Product Safety in the Marketplace

Product Safety Monitoring Continues Even After Sale

The commitment to safety and quality doesn’t end when a product is available for sale. Regulators and manufacturers constantly monitor the marketplace for reports of unexpected reactions to a product and other consumer feedback to make sure products  istores, online and in your home – meet your expectations for safety and high quality.

Cosmetics and personal care product companies have established post-market surveillance processes for the identification of potential safety issues related to their products. Such systems help identify consumer use patterns, such as alternate uses or product combinations, that may contribute to adverse events. These processes include regular surveys of consumer contacts received by a marketer or manufacturer, either through toll-free 1-800 numbers on packages or direct correspondence. Trend analyses of contact data – including evaluations of frequency and severity of adverse events, as well as comparison of these trends with historical information for other comparable products – represent valuable mechanisms for identifying safety-related concerns. Although serious and unexpected adverse reactions to cosmetics and personal care products are extremely rare, manufacturers must report knowledge of any such instances to the U.S. Food & Drug Administration (FDA), via the Adverse Events Reporting System.

The Scientists Behind Product Safety

Numerous specially trained scientists are involved in the design, development and manufacture of cosmetics and personal care products, including:

Some of the scientists involved in the product development and safety process include:

  • Toxicologists, who evaluate ingredients and finished products to establish their safety for consumers during usage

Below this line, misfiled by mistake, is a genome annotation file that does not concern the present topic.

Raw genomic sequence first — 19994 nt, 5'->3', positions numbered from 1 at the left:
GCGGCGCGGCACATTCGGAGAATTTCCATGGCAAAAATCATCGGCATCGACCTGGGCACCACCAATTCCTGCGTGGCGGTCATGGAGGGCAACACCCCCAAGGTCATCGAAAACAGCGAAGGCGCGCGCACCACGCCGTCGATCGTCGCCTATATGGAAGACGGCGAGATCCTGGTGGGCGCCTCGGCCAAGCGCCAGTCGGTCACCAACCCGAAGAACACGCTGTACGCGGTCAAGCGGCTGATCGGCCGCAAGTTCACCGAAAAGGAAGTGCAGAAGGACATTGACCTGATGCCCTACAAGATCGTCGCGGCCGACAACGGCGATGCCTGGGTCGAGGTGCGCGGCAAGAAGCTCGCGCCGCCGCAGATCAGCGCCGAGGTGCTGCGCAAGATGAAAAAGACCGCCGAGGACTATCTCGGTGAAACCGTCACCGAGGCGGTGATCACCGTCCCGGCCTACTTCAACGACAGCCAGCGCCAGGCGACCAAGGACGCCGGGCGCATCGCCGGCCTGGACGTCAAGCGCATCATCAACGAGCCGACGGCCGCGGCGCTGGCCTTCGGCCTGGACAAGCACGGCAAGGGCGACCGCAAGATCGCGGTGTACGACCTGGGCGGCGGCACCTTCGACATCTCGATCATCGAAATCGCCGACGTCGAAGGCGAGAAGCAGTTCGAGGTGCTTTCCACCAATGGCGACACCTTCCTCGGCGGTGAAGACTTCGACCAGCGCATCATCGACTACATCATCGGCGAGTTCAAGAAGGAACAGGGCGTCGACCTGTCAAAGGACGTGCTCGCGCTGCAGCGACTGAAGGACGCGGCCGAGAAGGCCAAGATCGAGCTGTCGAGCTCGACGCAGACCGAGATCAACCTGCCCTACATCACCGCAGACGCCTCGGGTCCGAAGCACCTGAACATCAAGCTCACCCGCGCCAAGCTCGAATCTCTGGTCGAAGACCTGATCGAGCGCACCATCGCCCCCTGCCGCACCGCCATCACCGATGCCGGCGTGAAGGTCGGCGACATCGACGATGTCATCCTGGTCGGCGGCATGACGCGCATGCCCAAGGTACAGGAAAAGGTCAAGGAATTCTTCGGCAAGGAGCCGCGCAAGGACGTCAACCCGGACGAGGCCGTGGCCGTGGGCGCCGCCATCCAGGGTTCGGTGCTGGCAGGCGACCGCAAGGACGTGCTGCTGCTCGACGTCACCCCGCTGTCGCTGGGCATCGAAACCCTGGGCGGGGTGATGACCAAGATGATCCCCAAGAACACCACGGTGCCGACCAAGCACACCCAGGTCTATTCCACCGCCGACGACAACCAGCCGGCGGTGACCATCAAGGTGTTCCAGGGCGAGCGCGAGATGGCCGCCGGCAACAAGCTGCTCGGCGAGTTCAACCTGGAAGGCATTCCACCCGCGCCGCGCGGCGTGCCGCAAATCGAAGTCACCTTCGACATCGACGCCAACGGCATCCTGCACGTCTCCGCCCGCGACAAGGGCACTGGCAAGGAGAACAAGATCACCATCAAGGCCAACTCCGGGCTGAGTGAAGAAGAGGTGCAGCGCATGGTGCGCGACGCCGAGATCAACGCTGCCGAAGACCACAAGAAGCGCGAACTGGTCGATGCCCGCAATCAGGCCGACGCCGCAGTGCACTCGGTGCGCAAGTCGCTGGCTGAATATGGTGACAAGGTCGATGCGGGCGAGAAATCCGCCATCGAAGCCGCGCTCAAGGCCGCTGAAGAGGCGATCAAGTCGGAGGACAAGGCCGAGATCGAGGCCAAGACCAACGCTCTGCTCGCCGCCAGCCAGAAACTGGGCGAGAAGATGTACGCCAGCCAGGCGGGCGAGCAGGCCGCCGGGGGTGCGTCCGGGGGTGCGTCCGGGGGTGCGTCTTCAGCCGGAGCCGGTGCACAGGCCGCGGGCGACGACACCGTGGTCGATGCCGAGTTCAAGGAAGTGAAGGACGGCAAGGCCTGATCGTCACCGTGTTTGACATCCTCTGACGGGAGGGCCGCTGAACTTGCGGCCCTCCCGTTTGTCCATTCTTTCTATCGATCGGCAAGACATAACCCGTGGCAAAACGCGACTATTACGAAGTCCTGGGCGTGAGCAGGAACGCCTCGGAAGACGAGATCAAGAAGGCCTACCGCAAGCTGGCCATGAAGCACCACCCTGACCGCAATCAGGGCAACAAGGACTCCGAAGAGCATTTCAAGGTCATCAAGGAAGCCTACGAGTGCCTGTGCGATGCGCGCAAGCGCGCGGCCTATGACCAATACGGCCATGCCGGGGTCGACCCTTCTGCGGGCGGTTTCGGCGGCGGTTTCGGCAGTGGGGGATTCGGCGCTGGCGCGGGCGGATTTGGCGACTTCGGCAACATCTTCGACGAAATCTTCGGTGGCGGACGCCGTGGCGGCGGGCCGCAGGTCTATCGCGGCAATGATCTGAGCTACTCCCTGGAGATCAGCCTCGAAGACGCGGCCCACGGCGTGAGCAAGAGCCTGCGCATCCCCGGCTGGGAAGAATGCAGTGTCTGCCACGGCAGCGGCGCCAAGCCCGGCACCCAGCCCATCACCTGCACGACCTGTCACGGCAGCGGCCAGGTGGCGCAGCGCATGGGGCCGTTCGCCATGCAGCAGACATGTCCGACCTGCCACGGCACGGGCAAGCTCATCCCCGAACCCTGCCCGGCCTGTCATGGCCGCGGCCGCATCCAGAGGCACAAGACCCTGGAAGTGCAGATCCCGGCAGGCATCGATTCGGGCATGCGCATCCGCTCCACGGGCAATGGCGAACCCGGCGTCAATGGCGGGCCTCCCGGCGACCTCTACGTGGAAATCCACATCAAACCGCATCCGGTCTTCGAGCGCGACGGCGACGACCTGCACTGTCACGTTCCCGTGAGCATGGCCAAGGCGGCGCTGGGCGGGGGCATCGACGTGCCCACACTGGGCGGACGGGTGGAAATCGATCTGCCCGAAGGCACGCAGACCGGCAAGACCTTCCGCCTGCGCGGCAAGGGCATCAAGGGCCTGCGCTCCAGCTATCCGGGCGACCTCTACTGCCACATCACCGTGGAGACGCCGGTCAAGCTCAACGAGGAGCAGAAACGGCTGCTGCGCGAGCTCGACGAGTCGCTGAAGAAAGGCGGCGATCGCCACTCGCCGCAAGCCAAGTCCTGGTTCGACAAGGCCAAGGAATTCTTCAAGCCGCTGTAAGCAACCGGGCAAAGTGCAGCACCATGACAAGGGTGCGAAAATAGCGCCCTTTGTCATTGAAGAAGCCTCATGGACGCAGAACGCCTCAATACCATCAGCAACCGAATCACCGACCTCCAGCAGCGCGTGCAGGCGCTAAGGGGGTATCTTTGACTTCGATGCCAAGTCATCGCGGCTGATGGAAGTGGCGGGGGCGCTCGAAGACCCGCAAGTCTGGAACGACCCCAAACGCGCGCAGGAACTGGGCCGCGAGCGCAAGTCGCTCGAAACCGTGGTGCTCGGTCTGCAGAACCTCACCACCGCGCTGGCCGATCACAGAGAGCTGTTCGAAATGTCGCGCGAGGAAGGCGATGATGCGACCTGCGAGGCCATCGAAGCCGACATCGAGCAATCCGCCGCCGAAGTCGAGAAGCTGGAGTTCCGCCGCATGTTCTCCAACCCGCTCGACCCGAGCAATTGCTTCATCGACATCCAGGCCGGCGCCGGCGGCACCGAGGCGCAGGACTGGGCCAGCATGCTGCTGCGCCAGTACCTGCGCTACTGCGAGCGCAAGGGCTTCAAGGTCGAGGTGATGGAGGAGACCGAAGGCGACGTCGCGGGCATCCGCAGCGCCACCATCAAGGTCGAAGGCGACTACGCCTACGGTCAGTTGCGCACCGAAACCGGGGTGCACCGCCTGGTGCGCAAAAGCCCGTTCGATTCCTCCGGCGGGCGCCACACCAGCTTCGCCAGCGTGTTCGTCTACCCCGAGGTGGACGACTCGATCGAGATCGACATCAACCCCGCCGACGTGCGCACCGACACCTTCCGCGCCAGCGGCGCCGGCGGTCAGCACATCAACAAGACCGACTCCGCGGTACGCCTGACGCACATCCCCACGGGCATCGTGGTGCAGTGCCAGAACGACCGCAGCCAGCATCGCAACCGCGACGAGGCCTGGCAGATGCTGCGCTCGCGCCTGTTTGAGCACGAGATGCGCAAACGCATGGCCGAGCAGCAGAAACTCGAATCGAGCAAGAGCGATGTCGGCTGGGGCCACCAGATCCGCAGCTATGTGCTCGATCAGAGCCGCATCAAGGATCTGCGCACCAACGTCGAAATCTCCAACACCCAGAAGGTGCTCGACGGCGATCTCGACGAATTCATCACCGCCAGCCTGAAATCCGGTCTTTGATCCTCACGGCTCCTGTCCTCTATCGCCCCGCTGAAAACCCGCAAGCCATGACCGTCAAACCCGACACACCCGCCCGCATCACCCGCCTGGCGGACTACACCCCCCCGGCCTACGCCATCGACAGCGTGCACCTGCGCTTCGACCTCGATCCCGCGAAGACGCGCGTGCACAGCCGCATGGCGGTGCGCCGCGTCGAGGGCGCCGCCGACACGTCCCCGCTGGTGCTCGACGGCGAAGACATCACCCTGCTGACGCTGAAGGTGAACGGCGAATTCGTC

• Microbiologists, who establish product preservation requirements and monitor manufacturing to ensure finished product integrity
  • Analytical chemists, who perform chemical evaluations of ingredients and finished products to determine purity and other properties
  • Formulators, who develop new and improved products and set product standards and specifications
  • Science information specialists, who retrieve information, such as scientific articles and patents, relevant to product development and safety
  • Manufacturing engineers, who develop manufacturing procedures and oversee production of the final product
  • Technical packaging specialists, who create improved ways of applying, dispensing and packaging products
  • Quality assurance professionals, who test components and products to meet ingredient and finished product specifications
  • Regulatory specialists, who ensure products meet all labeling requirements and comply with all governmental regulations
  • Consumer affairs professionals, who conduct consumer research and testing prior to product marketing and track issues that may arise

While each of these scientists contributes to the safety profile of cosmetics and personal care products, it is the specific role of the toxicologist to design and interpret the tests that assess the safety of products and their ingredients.